Thursday, January 6, 2022
By: Dr. Matthew Silver, coach, educator, physical therapist, and founder of Alpha Project Phyzio & Performance
Plantar fasciitis can be the scourge for many runners. If you’ve had it before, you know exactly what I’m talking about. The morning stiffness in the foot/heel, the time off from running, the stress of being un-able to properly train for your race/marathon. In fact, plantar fasciitis is the third most frequent complaint of runners visiting sports medicine clinics.
Now that we know that plantar fasciitis is a problem, what is the cause of it? An even better question is “ What is plantar fasciitis”? Plantar fasciitis is inflammation of the plantar fascia. The plantar fascia is a strong band of connective tissue that extends from the ball of your foot to the heel bone (your calcaneus). The plantar fascia is also an extension of your achilles tendon (the long tendon on the back of the lower leg). Most runners who experience plantar fasciitis feel it near or close to their heel bone, rather than in the arch of their foot.
The root cause of plantar fasciitis, or PF for short, can be a number of different things. Three of the most common causes of PF that we see are, mobility issues in the calfs, achilles, weakness in the intrinsic muscles of the foot, and running form impairments. Let’s take a closer look:
Tightness in your Calfs/ Achilles/Ankle Joint: The calfs and achilles tendon give us that powerful push with every stride we take. However, we need to have strength and mobility in this muscle/tendon complex in order to have full ankle mobility. Tightness in the calfs/achilles will limit a motion called “ankle dorsiflexion”. This is what you do with your ankle when you walk on your heels, or enter into a deep squat. This is a motion every runner needs and if you’re lacking this motion your body will compensate. By compensate we mean certain muscles and tissues will work harder and have to pick up the slack of the tight or restricted muscle or tissues. This is a very common cause of PF because if the calf and achilles do not have full mobility the plantar fascia gets stressed even more and can cause plantar fasciitis.The ankle joint itself is another area you MUST make sure has full mobility. The gold standard for ankle mobility is being able to drive your knee forwards 5 inches in front of your toes in a half knee position. Improving your mobility of the ankle in all directions will help with plantar fasciitis.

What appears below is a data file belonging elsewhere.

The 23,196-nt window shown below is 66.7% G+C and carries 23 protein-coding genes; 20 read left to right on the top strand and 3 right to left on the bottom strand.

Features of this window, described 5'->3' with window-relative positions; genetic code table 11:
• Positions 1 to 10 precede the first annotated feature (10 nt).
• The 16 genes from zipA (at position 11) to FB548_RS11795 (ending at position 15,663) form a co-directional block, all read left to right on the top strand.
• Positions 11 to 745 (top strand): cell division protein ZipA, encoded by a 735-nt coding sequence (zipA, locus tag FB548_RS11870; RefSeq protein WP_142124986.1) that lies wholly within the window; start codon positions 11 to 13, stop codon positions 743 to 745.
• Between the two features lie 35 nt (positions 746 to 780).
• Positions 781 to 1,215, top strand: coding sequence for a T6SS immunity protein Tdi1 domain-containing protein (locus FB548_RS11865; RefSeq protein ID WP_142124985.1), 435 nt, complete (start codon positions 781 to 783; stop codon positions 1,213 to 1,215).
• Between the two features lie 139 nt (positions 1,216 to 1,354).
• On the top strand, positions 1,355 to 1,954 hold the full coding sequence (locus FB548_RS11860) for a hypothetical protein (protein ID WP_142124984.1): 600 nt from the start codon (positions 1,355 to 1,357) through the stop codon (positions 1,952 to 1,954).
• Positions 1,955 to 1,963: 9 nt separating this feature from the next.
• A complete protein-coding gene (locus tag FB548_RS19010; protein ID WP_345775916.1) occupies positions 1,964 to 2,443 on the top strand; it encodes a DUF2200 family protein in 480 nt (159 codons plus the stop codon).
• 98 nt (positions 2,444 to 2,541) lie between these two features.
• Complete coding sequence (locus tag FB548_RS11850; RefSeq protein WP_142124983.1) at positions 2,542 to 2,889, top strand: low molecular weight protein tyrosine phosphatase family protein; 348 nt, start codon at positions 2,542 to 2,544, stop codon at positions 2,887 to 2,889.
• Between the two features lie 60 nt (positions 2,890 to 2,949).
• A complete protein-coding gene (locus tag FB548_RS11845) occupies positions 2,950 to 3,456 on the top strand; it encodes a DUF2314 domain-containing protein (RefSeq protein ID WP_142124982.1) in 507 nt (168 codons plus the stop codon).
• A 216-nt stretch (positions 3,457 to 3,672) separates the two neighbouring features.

Intrinsic foot muscle activation and strength: When was the last time you trained the arch of your foot? The last time you felt your arch burn from an exercise you were performing? If the answer is “no “or “I can’t remember” you might want to start training the arch of your foot! The intrinsic foot muscles help support the arch and you can actively create an arch in your foot by pressing your big toe into the ground. An exercise called the short foot exercise is a great place to start working on your intrinsic foot muscle activation!
Your Running Form: Do you only get PF when you are running? If so, your running form may have something to do with it. There is some research on a high arched foot or a low arched foot causing runners to develop plantar fasciitis. However, running form plays a crucial role in this! For instance, if you over-stride you will move through ankle/foot pronation faster. That means there will be more stress on your foot INCLUDING the planter fascia. Also, many of us have tightness in our hips (from this thing called sitting!) If our hips become too tight our running form may change. How you may ask? Instead of extending our entire leg behind us, using our powerful glutes, we will start to shift to a more bouncing running form. Where we are using our calfs more than our glutes. This excessive use of the calfs and more vertical oscillation will over-use the calfs, and by extension, the plantar fascia. Improving your hip extension mobility will help take excessive load off the plantar fascia.
Where to go from here? Many runners that we see are sick and tired of having to deal with and worry about plantar fasciitis. They’ve tried exercises on their own ( YouTube, and Google), seen other practitioners, haven’t solved it, and are ready to solve this problem once and for all. If that sounds like you and you’d like to talk with a performance physical therapist today please reach out to us at alphaprojectphyzio.com. Getting runners back to what doing what they love is our passion!